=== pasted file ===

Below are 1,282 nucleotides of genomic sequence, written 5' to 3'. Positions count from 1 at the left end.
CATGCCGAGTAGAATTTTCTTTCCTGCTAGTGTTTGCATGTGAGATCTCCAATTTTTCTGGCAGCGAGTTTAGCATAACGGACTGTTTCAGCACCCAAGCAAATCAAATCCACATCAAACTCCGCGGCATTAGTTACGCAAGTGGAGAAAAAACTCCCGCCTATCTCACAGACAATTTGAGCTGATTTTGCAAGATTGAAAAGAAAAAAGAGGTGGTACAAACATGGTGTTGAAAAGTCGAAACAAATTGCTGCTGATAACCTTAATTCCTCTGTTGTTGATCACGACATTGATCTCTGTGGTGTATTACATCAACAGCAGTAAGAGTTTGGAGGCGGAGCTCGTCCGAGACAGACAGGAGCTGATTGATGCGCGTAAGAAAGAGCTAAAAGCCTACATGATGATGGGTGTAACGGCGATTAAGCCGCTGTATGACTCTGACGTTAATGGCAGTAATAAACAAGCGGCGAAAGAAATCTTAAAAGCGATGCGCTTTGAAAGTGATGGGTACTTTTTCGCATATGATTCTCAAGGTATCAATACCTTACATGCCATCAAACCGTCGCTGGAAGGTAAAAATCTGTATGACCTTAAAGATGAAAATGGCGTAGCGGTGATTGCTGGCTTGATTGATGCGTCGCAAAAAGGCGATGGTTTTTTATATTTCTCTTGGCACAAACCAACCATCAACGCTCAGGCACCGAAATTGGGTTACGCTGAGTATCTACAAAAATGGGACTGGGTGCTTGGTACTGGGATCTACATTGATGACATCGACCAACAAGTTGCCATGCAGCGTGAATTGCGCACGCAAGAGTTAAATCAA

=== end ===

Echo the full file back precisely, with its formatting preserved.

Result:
Below are 1,282 nucleotides of genomic sequence, written 5' to 3'. Positions count from 1 at the left end.
CATGCCGAGTAGAATTTTCTTTCCTGCTAGTGTTTGCATGTGAGATCTCCAATTTTTCTGGCAGCGAGTTTAGCATAACGGACTGTTTCAGCACCCAAGCAAATCAAATCCACATCAAACTCCGCGGCATTAGTTACGCAAGTGGAGAAAAAACTCCCGCCTATCTCACAGACAATTTGAGCTGATTTTGCAAGATTGAAAAGAAAAAAGAGGTGGTACAAACATGGTGTTGAAAAGTCGAAACAAATTGCTGCTGATAACCTTAATTCCTCTGTTGTTGATCACGACATTGATCTCTGTGGTGTATTACATCAACAGCAGTAAGAGTTTGGAGGCGGAGCTCGTCCGAGACAGACAGGAGCTGATTGATGCGCGTAAGAAAGAGCTAAAAGCCTACATGATGATGGGTGTAACGGCGATTAAGCCGCTGTATGACTCTGACGTTAATGGCAGTAATAAACAAGCGGCGAAAGAAATCTTAAAAGCGATGCGCTTTGAAAGTGATGGGTACTTTTTCGCATATGATTCTCAAGGTATCAATACCTTACATGCCATCAAACCGTCGCTGGAAGGTAAAAATCTGTATGACCTTAAAGATGAAAATGGCGTAGCGGTGATTGCTGGCTTGATTGATGCGTCGCAAAAAGGCGATGGTTTTTTATATTTCTCTTGGCACAAACCAACCATCAACGCTCAGGCACCGAAATTGGGTTACGCTGAGTATCTACAAAAATGGGACTGGGTGCTTGGTACTGGGATCTACATTGATGACATCGACCAACAAGTTGCCATGCAGCGTGAATTGCGCACGCAAGAGTTAAATCAA